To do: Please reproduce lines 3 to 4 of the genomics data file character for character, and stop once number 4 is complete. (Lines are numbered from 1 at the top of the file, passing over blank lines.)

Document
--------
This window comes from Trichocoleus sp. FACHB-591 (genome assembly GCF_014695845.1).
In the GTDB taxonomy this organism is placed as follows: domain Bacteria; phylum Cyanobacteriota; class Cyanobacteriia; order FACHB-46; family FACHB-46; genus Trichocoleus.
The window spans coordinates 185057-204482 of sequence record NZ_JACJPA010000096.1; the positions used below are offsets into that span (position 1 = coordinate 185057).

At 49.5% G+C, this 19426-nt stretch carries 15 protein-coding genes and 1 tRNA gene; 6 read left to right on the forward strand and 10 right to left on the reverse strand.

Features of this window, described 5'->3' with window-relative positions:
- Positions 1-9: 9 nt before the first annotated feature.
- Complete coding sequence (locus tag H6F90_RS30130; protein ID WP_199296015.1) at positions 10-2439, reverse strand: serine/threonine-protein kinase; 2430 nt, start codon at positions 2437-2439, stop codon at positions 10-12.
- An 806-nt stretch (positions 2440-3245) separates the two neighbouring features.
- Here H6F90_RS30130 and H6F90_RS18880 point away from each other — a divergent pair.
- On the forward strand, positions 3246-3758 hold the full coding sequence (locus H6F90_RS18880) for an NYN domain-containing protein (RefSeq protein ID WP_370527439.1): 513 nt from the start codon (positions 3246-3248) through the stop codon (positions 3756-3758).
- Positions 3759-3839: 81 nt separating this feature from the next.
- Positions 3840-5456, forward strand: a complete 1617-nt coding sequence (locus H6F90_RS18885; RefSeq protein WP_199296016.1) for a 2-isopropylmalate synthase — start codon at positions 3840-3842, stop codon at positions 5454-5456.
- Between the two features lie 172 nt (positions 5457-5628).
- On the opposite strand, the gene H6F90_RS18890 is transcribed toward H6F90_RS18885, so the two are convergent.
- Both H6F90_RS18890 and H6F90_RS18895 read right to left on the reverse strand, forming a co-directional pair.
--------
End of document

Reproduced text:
The window spans coordinates 185057-204482 of sequence record NZ_JACJPA010000096.1; the positions used below are offsets into that span (position 1 = coordinate 185057).

At 49.5% G+C, this 19426-nt stretch carries 15 protein-coding genes and 1 tRNA gene; 6 read left to right on the forward strand and 10 right to left on the reverse strand.